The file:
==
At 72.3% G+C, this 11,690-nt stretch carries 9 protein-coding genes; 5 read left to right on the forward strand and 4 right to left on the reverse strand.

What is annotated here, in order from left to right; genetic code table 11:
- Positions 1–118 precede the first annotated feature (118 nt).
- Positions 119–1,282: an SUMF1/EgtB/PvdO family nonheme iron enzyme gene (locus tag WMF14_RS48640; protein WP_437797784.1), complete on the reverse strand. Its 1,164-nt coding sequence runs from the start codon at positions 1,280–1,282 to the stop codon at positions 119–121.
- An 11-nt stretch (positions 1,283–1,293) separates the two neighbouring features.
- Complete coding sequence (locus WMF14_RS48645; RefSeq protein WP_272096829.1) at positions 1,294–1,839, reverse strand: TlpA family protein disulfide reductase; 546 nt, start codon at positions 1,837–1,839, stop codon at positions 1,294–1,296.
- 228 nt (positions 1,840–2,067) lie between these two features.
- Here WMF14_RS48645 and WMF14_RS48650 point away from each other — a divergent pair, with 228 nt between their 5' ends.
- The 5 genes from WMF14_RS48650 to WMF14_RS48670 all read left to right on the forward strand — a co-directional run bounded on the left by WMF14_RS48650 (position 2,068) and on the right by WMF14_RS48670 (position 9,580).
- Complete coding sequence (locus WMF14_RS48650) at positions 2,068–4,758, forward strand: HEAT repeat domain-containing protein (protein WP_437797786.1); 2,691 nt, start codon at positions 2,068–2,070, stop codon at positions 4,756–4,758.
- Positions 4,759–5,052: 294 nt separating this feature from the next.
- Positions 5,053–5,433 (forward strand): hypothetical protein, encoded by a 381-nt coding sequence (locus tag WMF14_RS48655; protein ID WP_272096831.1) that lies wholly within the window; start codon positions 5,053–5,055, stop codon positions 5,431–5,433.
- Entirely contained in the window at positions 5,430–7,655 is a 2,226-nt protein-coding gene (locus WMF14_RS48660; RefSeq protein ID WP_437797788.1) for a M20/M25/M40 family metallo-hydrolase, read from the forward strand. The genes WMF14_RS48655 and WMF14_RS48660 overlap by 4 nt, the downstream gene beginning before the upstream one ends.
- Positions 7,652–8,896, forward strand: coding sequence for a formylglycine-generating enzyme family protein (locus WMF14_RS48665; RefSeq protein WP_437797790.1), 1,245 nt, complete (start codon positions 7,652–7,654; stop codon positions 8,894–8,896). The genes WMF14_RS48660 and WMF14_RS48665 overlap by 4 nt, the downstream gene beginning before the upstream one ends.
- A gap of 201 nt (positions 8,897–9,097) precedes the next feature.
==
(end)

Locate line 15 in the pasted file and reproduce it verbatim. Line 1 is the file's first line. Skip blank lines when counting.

- A gap of 201 nt (positions 8,897–9,097) precedes the next feature.